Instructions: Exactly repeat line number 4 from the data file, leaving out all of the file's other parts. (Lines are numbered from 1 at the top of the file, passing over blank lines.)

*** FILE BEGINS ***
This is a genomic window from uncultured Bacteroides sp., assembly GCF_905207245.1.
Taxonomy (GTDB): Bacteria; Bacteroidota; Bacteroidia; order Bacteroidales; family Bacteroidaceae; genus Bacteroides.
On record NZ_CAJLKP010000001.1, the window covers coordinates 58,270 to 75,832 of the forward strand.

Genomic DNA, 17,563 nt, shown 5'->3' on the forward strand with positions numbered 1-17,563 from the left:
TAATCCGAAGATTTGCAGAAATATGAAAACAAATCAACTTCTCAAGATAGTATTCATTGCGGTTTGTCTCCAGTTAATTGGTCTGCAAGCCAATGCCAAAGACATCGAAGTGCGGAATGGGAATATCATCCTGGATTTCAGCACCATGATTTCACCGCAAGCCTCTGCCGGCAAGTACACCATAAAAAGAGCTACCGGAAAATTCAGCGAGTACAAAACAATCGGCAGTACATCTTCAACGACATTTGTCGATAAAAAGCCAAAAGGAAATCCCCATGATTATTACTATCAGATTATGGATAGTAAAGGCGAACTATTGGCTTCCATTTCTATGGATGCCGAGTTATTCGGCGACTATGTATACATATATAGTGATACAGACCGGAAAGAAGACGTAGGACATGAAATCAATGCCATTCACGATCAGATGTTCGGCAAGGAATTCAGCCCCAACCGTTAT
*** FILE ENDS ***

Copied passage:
Genomic DNA, 17,563 nt, shown 5'->3' on the forward strand with positions numbered 1-17,563 from the left: